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Rhododendrons at my new house not looking good.

Posted by rswcpa 10 (My Page) on
Sat, Jan 30, 10 at 15:34

I just bought my first house (yay!)a few months ago, and the prior owners landscaped with three rhododendrons in the front yard (south-west facing)that look pretty bad. Leaves looked yellow and scorched even before we had our hot weather in Sept/Oct. I've retained the gardener, and he tells me they have never bloomed. I'm considering transplanting to the backyard where will have sun protection from the redwoods growing there. Good idea or no? And should I prune back ugly yellow leaves now or wait until they recover from the move? They actually do have buds on them, but they are very sad looking. Brown along the edges.
My Dad used to grow Rhodies, and they are one of my fondest memories from my childhood home backyard.


Follow-Up Postings:

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RE: Rhododendrons at my new house not looking good.

Congratulations on the new house!!! You are definitely getting to work on the yard much much earlier than I had a chance. I think it took me a year before I could even start planning outside projects!

Can you find out from the previous ownder the variety of these rhododendrons and if & when the shrubs were pruned? The variety can tell us when are they supposed to bloom, etc. Information about the prev owner's pruning time can help determine if the shrubs are begin pruned right after the flower buds form.

In the meantime, maintain the soil moist as much as possible to prevent dry/non-dry soil periods that might stress the plant. The flower buds are also sensitive to lack of water so try not to let the plant dry out for too long. Mulch with 3-4" of acidic mulch to reduce the amount of water needed. If the soil feels dry (or almost dry) when you insert a finger to a depth of 4" then you need to water.

I would not prune now as you want to do because flower buds develop in the Fall and stay on until the proper blooming time in Spring. So if you were to prune now, you would be cutting off the blooms. If you lack identification about this variety, the safest to thing to do when pruning is to prune two weeks after blooming stops prune. Since flower buds begin to develop around July-ish, the latest you should prune is somewhere around June.

Luis


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RE: Rhododendrons at my new house not looking good.

I've read in an Ed Hume book if rhodies not blooming 85% chance that soil level too high so I'm questioning comment about mulching with 3-4" of mulch -- wouldn't this raise the soil level too high and cause it to not bloom even if healthy plant?

I'm asking this because I have some rhodies that look healthy but don't bloom (the soil level was higher than the root mound - I removed excess soil and soil in area not great quality so would like to improve it), would like to add some compost to improve soil (they're in ground so compost would be done above ground) but am concerned about raising soil level to where they won't bloom.

Thoughts?


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RE: Rhododendrons at my new house not looking good.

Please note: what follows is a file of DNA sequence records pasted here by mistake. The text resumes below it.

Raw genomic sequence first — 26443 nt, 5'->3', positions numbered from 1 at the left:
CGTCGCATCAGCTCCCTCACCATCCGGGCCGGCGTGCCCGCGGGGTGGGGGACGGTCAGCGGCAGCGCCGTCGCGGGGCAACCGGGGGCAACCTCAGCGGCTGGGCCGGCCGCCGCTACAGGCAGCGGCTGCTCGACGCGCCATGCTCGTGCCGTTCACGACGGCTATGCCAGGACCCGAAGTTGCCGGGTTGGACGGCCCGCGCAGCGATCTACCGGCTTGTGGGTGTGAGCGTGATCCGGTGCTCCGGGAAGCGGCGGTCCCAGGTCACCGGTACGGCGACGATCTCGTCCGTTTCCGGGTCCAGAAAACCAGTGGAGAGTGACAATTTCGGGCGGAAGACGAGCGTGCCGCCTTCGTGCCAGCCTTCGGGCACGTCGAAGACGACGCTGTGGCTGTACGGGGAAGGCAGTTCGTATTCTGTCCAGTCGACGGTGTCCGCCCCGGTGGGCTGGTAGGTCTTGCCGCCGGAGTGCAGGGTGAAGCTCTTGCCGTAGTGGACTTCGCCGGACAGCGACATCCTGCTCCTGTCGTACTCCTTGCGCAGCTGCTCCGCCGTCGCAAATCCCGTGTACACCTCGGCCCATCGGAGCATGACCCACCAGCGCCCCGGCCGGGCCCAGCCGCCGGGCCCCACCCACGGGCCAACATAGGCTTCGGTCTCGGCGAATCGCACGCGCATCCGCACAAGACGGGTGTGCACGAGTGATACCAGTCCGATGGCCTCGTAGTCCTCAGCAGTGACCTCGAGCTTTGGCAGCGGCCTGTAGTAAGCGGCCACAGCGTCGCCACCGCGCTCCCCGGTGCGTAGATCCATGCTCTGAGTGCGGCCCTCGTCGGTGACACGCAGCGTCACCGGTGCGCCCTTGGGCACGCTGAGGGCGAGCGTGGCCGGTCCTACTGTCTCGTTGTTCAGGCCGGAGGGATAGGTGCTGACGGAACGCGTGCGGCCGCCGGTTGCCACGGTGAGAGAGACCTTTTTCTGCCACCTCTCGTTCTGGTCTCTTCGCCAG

• Posted by morz8 Z8 Wa coast (My Page) on
    Tue, Feb 2, 10 at 0:06

Wayne, mulching is not adding to the soil depth. Mulch decomposes.

rswcpa, do you know if the shrubs were getting adequate water during those dry months? They could be reflecting drought rather than too much sun. If you do choose to move them, evaluate how dense the shade might be under the redwood canopy. Is it dappled there or more solid - the shrubs need some sun to bloom and perform well....best condition is protection from hot mid day sun or placed in dappled shade in warmer climates.


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RE: Rhododendrons at my new house not looking good.

You mention yellow leaves, but that may indicate many different problems. Check these:

Yellow leaves with green veins indicate a nutrition problem with not enough iron. It is usually caused by a high pH but can also be caused by poor drainage, planting too deeply, heavy soil with poor aeration, insect or fungus damage in the root zone and lack of moisture.

Small yellow leaves and stunted growth are signs of water stress brought on by water-logged soil or wet/dry fluctuations in soil moisture.

Yellow mottling on the upper surface of leaves and black sooty mold and transparent insects on the bottom are symptoms of Azalea Whitefly (Pealius azaleae.) and Rhododendron Whitefly (Dialeurodes chittendeni.).

Yellowing of leaves surfaces, often with brownish burned areas, occurring on leaves that are more exposed to sun, is caused by more sun exposure than the plant is able to tolerate. Some varieties need shade, while all plants that have been protected from direct sun will be tender until hardened off by gradual exposure to sun light. Possible solutions are to give the plant more shade or move it to a more protected site.

Uniformly yellowish-green leaves is often just the need for more nitrogen. This will be more noticeable in the full sun. Some less sun tolerant varieties will always be light green in full sun.

Yellowing of leaf edges has been noted in gardens where sandy soil conditions or root competition with other plants caused insufficient soil moisture and nutrients. Usually incorporating organic material in the soil and removing the plants with the competing roots solved the problem. Care must be taken not to disturb the roots of the rhododendrons and azaleas. Hence it is best to prepare the soil adequately before planting. The tops of most competing plants can be removed leaving the offending roots in the ground and the offending roots will simply decay and pose no problem.

Here is a link that might be useful: How to care for rhododendrons and azaleas.


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